“Equity aids the vigilant, not those who slumber on their rights.” It is this legal maxim that is the driving force behind the equitable defense of laches. Laches is a defense that was developed by the courts of equity which would deny a plaintiff recovery from a lawsuit which was unreasonably delayed in its origin. Courts are often reluctant to apply laches to any given case, but it stills exists as a safety net for appropriate situations. In the intellectual property context, the Supreme Court in 2014 had dealt a blow to the defense of laches in the case of Petrella v. Metro-Goldwyn-Mayer. In Petrella, the Supreme Court held that, because the Copyright Act provided for a 3-year statute of limitations for damages, the defense of laches could not bar plaintiff’s relief within the three year period in a copyright infringement suit. It was unclear whether or not the Petrella holding applied to suits outside of the copyright realm.
This past March, the Supreme Court expanded the holding of Petrella into patent infringement cases in SCA Hygiene Prod. Aktiebolag v. First Quality Baby Prod., LLC. In this case, the plaintiff, SCA, had notified the defendant, First Quality, of its potential infringement as early as 2003. However, SCA did not file suit against First Quality until 2010. The Patent Act, in 35 U.S.C. § 286, provides that plaintiff may receive damages for infringement from the six years prior to filing suit. The Federal Circuit Court of Appeals, relying on Federal Circuit precedent, held that laches barred this claim despite the Supreme Court’s Petrella ruling. The Supreme Court, in an opinion by Justice Alito, reversed the Federal Circuit and held that laches cannot bar relief in patent cases within the six-year statutory period. The Court reasoned that laches only applies where there is no fixed time period for relief and no statute of limitations. Laches is considered to be a gap-filling doctrine, and when there is a statute of limitations, there is “no gap to fill.”
Some, including dissenting Justice Breyer, have become concerned with the Supreme Court’s holding in the SCA case. First Quality had argued that laches could apply because the Patent Act does not provide a true statute of limitations. While most statutes of limitations run forward from the date of the cause of action, the Patent Act’s (and also Copyright Act’s) statute of limitations runs backwards from the date the complaint or counterclaim was filed. This is based on the notion that each time an infringing product is produced, a new cause of action accrues. The patent holder, thus, would be able to recover from any infringing product produced within the six years prior to the filing of the complaint. Due to this, Justice Breyer found that it is possible that a patent holder could know of an infringing product in Year 1 of the patent’s life, wait up to 20 years for the infringing product to maximize its profits, and then file suit. Such practice could potentially be abuse of the Patent Act, something that may not have been intended by the seven majority opinion Supreme Court justices nor the drafters of the Patent Act.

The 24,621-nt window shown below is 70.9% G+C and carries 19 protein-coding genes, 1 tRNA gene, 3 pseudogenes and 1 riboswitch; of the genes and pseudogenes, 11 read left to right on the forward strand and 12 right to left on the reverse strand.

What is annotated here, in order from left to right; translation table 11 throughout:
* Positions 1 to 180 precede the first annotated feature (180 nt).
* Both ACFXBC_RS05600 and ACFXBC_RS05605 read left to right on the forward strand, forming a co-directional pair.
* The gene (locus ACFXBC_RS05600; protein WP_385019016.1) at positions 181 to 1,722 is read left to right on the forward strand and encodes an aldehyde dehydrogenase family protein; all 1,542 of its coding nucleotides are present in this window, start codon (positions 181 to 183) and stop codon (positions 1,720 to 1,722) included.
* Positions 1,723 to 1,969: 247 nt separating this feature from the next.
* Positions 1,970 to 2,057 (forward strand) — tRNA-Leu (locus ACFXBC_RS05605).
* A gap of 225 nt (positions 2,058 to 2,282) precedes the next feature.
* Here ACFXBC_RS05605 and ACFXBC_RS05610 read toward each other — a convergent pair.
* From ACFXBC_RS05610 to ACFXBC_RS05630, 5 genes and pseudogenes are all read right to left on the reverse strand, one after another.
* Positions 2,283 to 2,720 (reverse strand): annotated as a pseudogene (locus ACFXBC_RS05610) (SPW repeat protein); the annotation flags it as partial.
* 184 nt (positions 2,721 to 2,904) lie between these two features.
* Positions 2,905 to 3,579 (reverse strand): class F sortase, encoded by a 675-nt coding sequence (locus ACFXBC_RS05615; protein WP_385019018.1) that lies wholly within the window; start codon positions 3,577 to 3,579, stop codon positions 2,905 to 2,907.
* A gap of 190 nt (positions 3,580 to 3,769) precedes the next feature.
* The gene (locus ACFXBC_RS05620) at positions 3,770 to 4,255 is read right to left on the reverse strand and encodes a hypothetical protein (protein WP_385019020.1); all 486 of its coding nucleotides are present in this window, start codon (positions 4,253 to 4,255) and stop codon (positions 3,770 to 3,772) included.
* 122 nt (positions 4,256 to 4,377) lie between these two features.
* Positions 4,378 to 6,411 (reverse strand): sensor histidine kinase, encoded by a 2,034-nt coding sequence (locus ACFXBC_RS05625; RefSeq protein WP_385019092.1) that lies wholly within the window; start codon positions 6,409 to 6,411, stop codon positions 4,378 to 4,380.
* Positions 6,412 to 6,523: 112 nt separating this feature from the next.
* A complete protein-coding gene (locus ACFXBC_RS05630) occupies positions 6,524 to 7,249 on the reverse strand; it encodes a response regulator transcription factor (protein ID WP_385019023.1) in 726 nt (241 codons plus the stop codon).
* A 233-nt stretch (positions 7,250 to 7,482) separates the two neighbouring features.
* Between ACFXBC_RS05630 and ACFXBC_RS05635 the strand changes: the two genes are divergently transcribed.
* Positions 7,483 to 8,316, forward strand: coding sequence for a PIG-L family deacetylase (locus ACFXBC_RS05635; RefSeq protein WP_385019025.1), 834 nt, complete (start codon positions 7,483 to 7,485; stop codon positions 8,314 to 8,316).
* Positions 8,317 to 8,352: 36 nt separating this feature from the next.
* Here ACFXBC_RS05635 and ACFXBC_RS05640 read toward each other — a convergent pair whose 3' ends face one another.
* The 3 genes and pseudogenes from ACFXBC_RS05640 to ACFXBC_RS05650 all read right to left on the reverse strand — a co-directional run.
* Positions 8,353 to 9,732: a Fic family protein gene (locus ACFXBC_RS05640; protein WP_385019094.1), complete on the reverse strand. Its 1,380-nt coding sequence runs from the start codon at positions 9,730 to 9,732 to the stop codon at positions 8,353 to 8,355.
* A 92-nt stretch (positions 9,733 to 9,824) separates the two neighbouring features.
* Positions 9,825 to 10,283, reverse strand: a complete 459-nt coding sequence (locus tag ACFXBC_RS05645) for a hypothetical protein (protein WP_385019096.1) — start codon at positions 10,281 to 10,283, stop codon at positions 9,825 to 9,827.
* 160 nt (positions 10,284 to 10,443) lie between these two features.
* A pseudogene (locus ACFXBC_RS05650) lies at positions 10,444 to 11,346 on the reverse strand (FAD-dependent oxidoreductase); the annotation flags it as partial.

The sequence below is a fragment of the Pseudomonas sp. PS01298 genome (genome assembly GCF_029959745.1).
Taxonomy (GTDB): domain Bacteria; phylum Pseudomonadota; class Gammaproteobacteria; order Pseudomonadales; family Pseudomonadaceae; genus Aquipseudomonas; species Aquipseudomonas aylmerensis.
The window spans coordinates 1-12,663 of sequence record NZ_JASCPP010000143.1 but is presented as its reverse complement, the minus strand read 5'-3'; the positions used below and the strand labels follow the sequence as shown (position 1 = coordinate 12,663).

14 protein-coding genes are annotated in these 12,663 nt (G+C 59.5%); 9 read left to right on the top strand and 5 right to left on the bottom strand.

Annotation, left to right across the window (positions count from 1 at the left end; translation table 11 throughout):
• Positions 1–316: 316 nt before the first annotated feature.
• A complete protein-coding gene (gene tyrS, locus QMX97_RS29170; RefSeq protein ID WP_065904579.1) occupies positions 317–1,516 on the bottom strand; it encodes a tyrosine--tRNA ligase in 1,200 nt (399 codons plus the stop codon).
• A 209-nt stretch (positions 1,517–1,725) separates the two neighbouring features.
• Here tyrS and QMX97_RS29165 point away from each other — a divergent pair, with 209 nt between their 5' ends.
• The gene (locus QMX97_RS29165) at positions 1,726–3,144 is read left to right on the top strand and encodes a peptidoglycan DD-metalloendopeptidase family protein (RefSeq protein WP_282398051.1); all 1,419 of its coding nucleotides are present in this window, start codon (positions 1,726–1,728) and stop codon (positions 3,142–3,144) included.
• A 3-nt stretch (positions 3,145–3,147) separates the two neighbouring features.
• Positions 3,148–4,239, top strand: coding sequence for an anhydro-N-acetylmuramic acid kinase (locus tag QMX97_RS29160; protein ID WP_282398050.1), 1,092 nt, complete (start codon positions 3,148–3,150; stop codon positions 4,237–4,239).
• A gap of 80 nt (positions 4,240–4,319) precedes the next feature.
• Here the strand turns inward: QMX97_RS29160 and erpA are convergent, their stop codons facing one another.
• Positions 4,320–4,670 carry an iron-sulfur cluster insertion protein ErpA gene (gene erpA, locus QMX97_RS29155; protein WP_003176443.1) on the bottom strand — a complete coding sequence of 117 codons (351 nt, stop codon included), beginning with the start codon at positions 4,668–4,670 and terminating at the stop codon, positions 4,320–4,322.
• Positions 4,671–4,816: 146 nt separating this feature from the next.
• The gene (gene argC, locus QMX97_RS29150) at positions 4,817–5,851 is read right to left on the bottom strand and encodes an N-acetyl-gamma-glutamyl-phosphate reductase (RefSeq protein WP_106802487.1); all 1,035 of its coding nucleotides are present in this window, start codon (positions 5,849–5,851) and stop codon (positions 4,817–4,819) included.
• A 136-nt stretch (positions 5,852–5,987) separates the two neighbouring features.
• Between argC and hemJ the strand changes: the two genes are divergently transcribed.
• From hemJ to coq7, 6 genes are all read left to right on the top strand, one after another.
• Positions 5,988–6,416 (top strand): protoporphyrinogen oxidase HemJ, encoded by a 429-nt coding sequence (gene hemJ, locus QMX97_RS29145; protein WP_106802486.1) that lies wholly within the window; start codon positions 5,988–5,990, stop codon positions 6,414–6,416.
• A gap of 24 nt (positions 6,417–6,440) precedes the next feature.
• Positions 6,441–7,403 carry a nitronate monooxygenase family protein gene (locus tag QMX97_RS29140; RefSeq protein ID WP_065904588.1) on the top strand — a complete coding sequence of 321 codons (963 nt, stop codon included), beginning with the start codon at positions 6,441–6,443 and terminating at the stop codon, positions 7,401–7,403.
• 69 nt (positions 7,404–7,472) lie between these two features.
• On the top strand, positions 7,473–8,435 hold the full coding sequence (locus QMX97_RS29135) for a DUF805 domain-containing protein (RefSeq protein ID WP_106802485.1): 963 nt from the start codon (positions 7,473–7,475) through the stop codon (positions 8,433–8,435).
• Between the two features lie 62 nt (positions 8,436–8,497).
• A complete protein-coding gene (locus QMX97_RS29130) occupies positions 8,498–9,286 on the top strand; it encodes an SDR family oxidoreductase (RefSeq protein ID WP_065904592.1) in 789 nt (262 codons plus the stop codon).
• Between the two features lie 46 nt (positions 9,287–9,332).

Much of the majority opinion in SCA deferred to the Court’s Petrella opinion and the elimination of laches for copyright infringement cases. However, the Petrella decision provided an exception to their ruling against laches, one which the SCA decision did not recognize. In Petrella, the Court held that laches may be applied in “extraordinary circumstances,” usually where the relief sought would prejudice third parties. It is unknown if, after SCA, the “extraordinary circumstances” exception applies to patent infringement suits. However, the SCA Court did reference equitable estoppel as a potential alternative to prevent unreasonable delay in patent infringement cases. Equitable estoppel uses a different standard for its application; it applies when the defendant detrimentally relies on the plaintiff’s words or conduct. There are situations where equitable estoppel would not apply, but laches would apply. For example, a patent holder knows about an infringing product makes no contact or representations to the infringer and does not file suit until 15 years later. The patent holder may not be equitable estopped in that situation, but laches could have applied.
In the end, the Supreme Court’s SCA decision is pro-patent holder. It gives patent holders discretion on when to assert their patent rights. While the decision leaves the door open to potential abuse, it remains to be seen what the real impact of the case will be.
 Petrella v. Metro-Goldwyn-Mayer, Inc., 134 S. Ct. 1962 (2014).
 SCA Hygiene Prod. Aktiebolag v. First Quality Baby Prod., LLC, 137 S. Ct. 954 (2017).
 The Petrella case specifically references Chirco v. Crosswinds Communities, Inc., 474 F.3d 227 (C.A.6 2007) and New Era Publications Int’l v. Henry Holt & Co., 873 F.2d 576 (C.A.2 1989); two cases where third parties who had purchased the infringing product would have been prejudiced by injunctive relief.